The Asia Internet Coalition (AIC) has criticised the bill as being too vague and disproportionate, according to a letter from companies such as Google , Twitter and Facebook to Hong Kong’s Data Protection Commissioner Ada Chung Lai-ling, which was posted on the AIC website on Tuesday.
The controversy revolves around legislative plans the government is using to tackle “doxxing” – a type of cyber harassment in which private information is leaked online. During the 2019 protests, government opponents disclosed personal information about police officers or their families. This led to threats against those affected. The law could be passed this month by the constrained Hong Kong parliament.
According to the letter, the proposed law is too broad so that freedom of expression will be jeopardised. It is also “inappropriate and unnecessary” to prosecute local employees if their companies based abroad do not remove content from their platforms as required by the authorities. “The only way for tech companies to avoid these penalties would be to refrain from investing in Hong Kong and offering their services.”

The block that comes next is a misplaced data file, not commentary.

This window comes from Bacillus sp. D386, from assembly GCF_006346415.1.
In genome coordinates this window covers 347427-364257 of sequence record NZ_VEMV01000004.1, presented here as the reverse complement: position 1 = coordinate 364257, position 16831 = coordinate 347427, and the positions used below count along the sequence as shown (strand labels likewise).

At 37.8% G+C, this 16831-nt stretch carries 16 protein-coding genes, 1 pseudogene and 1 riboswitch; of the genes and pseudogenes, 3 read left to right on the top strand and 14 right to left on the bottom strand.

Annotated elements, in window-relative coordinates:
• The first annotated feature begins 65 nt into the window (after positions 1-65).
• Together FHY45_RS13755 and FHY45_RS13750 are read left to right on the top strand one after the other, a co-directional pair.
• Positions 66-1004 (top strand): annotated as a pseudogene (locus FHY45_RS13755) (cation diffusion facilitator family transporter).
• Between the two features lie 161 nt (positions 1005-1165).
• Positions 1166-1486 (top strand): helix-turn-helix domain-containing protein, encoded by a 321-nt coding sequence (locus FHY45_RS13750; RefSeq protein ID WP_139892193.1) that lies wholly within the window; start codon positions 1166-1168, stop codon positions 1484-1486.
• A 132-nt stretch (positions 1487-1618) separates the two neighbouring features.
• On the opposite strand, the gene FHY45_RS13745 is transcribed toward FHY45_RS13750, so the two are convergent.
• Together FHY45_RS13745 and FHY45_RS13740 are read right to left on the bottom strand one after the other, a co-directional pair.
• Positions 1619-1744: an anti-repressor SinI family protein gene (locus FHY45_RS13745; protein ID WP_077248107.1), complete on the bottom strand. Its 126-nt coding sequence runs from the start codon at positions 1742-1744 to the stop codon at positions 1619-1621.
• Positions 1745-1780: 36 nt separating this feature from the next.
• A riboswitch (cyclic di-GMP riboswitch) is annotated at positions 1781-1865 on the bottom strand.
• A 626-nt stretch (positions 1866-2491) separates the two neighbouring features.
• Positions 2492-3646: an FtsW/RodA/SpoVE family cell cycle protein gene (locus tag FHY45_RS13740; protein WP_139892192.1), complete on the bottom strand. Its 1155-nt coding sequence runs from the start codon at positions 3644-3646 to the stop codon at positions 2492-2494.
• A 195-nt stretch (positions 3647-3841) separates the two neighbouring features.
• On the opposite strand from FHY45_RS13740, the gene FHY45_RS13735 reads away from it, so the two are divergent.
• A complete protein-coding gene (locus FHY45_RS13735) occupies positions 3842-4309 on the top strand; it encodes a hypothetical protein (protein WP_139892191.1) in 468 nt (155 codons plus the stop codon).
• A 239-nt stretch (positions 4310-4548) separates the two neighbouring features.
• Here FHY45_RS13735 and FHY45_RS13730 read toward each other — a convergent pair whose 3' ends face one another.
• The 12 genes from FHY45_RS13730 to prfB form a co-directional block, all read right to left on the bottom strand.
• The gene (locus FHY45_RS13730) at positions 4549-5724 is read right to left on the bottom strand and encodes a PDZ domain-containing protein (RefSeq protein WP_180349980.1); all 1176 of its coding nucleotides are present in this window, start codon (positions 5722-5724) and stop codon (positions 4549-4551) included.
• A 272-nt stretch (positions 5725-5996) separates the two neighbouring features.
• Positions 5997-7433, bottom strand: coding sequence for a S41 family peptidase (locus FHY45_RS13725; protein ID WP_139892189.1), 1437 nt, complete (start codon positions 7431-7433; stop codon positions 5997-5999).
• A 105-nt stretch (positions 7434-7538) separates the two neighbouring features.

The industry association shared “serious concerns” about doxxing, but stressed that laws against it “must be based on the principles of necessity and proportionality”. The proposed law lacks a definition of “doxing”, which creates a “problematic ambiguity”. It rightly gives rise to concern that the term is “interpreted excessively broadly”.
The debate takes place against the background of growing restrictions on political freedoms in China’s Special Administrative Region. A year ago, the Chinese leadership passed a controversial security law targeting activities that Beijing sees as subversive, separatist, terrorist or conspiratorial. The authorities are increasingly taking action against the democracy movement in the former British crown colony.
Prime Minister Carrie Lam downplayed concerns about the anti-doxing law. Every new law caused a stir, as did the security law. But the worries would dissipate over time, quoted the broadcaster RTHK. From the point of view of critics, the security law is clearly aimed at the opposition.
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The Internet association warned that in the future, even non-malicious dissemination of information online could be considered illegal. The law can also be used when, for example, someone reports incidents to the media that involve personal information.
In the discussion, lawyers pointed out that photos of a person or a police officer taken in public space could already be considered personal information worthy of protection, the dissemination of which on social media would then be illegal. Everything related to a person could be part of it in the narrower sense.